Luckily where her Mommy and Daddy were unable to help, Uncle Matt and Aunt Karey came to the rescue. 

On Thursday night, my sister-in-law Karey gave birth to a very prompt (on his due date) little guy.  It was a whirlwind delivery, taking place a mere 5 minutes after arriving to the birthing center, but he was healthy, strong, and big (8 lbs. 13 oz.) and they were inviting us to visit as soon as we could get up to their house. 

So, today we went to visit.   
...and we were all enamored.    It may be 7+ years past the birth of my last baby, but I still feel right at home snuggling a little newborn.  
Baby Jack slept almost the whole time we were there, which did nothing to dispel Ellie's notions that babies are anything more than cuddles and cuteness. 

None of us could  get enough of this little bundle of sweetness and we often found ourselves just staring at his tiny little features...

Even Spencer was in love, bragging that baby Jack was one of the cutest babies he'd ever seen in his life. Although I agree fully with Spence's assessment on Jack's cuteness, I think Spencer was extra in love because Jack's middle name is Spencer. 

The only one of the kids who showed no-interest in holding or ogling over Jack was Adam.  He came close a couple of times, once to see if his pointer finger was longer or shorter than baby Jack's foot (longer), but other than that just did his own thing and ignored all the baby talk. 

 Glen tried to convince Adam to try holding him by demonstrating  how it is properly done.  The demonstration did get the "baby" to laugh, but did not change his mind about wanting to hold a baby himself.

And the happiest kid of all there was Jack's big brother, Lincoln....

He was so mad at his Mom when, after experiencing some false labor, they came home from the birthing center without a baby.   Now that Jack is here though, he was all smiles and bragged about how his parents had chosen his favorite name for his brother.


I left their house with a huge smile on my face and feeling a little nostalgic, not only for the warm cuddles of a newborn and the entertaining conversations with a 4-year-old, but also for the comparative simplicity of parenting in those early years.  I'm not saying that those early years are easy by any stretch of the imagination, but looking back on those years from our current parenting standpoint,  they just don't seem quite as complicated as enforcing curfews, teaching morality, driving lessons,  and worrying every time they came home a few minutes late.    And even those seem downright simple compared to the life-and-death worry that has consumed us through most of this year. 

Afterward I was thinking though that Ellie might have been onto something...
....maybe a baby playdate every now and then is a great idea. 




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Friday, August 24, 2012

Keeping up with the Crains: Vacation Memories and a Williamsburg Travelogue

I grew up in a family that not only adores traveling, but has made it into a competitive sport.  It's not that we were wealthy, in fact we were far from it, but it was important enough to my parents (my dad in particular) that they made it a priority.  Mostly we did roadtrips that brought us zigzagging around North America, driving through cities and states just to say we'd been there.  Then when I was 14 they'd saved enough frequent flier miles from my dad's business trips that they brought the whole family to Europe for a couple weeks.  We rented a bottom-of-the-line metal cargo van with utilitarian (a nice word for uncomfortable) seats and camped our way through 15 countries during one of the rainiest summers in European history.   It was miserable at times, but the trip truly ended up being a life-changing and amazing experience for us kids.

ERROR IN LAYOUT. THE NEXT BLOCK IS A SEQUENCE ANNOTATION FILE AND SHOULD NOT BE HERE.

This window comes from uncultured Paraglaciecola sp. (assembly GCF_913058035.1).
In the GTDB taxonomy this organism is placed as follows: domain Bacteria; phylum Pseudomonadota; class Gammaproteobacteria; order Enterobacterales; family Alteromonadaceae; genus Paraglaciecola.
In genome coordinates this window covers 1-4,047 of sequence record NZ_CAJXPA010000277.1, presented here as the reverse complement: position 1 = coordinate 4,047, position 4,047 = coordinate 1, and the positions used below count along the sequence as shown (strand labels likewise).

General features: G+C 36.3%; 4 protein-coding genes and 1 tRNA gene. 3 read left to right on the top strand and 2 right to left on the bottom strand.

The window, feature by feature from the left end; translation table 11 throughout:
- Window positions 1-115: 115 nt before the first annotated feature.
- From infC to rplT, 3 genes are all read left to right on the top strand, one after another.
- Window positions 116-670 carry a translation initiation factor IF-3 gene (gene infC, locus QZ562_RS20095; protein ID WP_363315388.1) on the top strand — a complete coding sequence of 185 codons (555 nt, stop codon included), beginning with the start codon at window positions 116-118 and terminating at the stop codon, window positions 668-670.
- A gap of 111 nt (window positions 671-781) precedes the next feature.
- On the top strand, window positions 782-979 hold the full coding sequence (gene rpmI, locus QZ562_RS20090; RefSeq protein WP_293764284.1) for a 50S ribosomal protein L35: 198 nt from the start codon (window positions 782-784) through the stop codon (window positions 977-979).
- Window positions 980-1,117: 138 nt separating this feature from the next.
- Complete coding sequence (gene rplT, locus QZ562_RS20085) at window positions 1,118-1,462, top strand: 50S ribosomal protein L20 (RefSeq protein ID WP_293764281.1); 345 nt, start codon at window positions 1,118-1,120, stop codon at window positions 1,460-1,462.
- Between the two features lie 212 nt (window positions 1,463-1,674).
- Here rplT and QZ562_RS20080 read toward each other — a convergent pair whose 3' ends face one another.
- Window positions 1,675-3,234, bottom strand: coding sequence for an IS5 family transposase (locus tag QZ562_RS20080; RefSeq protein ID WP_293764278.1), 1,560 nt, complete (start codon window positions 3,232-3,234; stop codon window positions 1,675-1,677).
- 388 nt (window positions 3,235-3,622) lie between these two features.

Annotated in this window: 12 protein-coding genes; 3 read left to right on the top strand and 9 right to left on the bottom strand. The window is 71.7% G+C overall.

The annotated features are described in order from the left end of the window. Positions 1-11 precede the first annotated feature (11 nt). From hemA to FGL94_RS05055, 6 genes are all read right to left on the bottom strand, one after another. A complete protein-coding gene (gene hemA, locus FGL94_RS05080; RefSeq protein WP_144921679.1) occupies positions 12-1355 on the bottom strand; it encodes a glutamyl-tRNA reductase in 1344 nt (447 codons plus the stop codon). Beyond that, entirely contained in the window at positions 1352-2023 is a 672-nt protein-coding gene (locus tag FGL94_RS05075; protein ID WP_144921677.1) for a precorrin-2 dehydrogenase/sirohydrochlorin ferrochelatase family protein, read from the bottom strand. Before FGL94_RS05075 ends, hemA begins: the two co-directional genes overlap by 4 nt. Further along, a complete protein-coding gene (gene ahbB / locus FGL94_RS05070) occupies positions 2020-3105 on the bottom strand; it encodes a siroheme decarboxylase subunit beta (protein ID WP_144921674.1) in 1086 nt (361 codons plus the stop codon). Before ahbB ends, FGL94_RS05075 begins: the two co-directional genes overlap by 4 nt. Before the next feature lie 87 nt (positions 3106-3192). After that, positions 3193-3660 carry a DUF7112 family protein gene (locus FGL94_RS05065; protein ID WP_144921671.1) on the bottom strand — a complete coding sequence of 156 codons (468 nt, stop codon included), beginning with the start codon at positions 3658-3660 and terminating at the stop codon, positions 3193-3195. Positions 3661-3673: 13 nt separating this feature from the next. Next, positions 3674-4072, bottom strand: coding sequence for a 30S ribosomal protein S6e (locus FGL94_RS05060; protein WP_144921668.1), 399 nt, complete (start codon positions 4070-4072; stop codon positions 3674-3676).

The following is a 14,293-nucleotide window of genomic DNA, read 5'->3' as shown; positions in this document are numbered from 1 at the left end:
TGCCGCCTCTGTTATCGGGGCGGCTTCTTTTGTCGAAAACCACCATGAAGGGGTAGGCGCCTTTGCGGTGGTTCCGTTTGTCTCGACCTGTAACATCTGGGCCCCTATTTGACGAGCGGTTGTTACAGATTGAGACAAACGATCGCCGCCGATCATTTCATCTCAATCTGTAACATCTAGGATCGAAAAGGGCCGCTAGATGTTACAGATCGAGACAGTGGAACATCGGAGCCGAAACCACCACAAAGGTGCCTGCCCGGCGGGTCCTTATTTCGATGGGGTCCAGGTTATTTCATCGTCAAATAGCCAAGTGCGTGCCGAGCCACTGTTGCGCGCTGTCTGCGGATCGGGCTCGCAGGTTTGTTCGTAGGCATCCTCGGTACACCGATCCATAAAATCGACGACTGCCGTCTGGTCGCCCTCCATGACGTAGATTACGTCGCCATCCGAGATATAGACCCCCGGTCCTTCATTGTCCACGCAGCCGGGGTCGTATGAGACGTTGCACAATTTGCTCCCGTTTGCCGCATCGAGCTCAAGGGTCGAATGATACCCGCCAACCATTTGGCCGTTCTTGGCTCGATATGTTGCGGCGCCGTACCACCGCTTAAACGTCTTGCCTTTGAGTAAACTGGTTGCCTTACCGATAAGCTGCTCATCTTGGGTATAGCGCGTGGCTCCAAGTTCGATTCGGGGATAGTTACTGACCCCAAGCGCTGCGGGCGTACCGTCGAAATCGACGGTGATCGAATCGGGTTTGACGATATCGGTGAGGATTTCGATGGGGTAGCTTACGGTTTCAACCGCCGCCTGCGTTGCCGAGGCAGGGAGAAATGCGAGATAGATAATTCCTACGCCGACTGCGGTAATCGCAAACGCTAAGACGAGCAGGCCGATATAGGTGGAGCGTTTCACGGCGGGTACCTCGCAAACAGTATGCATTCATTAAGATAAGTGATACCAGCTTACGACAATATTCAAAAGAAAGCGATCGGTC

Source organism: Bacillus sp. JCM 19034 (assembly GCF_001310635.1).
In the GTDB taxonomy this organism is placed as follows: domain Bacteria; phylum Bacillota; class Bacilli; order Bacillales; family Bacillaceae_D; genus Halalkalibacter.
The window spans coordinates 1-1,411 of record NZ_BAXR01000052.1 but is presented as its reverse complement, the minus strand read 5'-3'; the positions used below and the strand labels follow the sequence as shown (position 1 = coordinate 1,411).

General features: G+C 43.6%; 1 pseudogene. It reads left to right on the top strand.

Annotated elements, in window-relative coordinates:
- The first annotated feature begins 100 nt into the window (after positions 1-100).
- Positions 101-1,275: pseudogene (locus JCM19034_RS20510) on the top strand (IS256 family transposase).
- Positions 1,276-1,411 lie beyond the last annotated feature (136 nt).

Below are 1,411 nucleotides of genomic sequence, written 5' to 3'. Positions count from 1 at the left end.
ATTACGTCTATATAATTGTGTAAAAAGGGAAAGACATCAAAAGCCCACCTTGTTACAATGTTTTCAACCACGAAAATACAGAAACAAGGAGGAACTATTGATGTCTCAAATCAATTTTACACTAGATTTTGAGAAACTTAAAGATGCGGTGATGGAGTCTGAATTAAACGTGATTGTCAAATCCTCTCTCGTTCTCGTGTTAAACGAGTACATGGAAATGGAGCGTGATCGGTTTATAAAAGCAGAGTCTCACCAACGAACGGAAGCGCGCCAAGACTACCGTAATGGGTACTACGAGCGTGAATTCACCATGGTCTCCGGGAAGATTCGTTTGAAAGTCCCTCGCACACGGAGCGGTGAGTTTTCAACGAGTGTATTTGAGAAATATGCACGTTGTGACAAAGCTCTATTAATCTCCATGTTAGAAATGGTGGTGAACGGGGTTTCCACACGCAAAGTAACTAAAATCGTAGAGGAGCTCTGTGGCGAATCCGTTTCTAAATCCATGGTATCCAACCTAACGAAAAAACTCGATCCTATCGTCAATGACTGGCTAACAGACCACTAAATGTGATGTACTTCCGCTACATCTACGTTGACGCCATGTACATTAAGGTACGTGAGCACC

By the time I graduated from college I'd visited 49 states and 19 countries and I felt like I was quite the world traveler.  But then it all fizzled out.  Nearly 20 years later and I am still at the exact same number.  We haven't even knocked off my one last unvisited state. 

One of my brothers keeps a spreadsheet  (seriously) that tracks countries visited by my family members.  I think he started it as a way to  keep track for fun, but it's turned out to be quite the competition fodder for certain of my family members.  Not me though.  Although I am the oldest, I am second-to-last on the list.   While my  brother, Nate, and sister, Heather, regularly plan exciting excursions around the world every-other-year or so and have been to nearly 50 countries.   Glen and I, on the other hand, have proved to be pretty sedate travelers.  Neither one of us really loves trip planning and we tend to stick to the same comfortable destinations over and over.    My younger kids don't even remember ever having flown on a plane.  

Our most common vacation destinations are:

Utah or Denver--because that's where our parents live. 
Idaho/Yellowstone--because that's where Glen's family cabin is
Minnesota--because that's where I grew up and up until a few months ago where my sister lived. 
Williamsburg, Virginia--because it's close to home and has a fun mix of different kinds of activities

Usually our idea of a daring trip is traveling a different route to get to a familiar destination.  Here are some of our more off-the-wall vacation destinations:

Philadelphia--we've lived 2 hours from there for 15+ years and have been there one time
Boston--we tagged along with Glen on a business trip there in 2007 and my kids still consider it one of their favorite vacations ever
NYC--we've been there a few times over the years
Outer Banks--although only  one state away, last week's trip there was actually our family's first trip ever to North Carolina
Pacific Northwest/California--one year my brother got married in Oakland, California, then two years later Glen's sister got married in Sacramento, so both times we just made it into a whole roadtrip around the area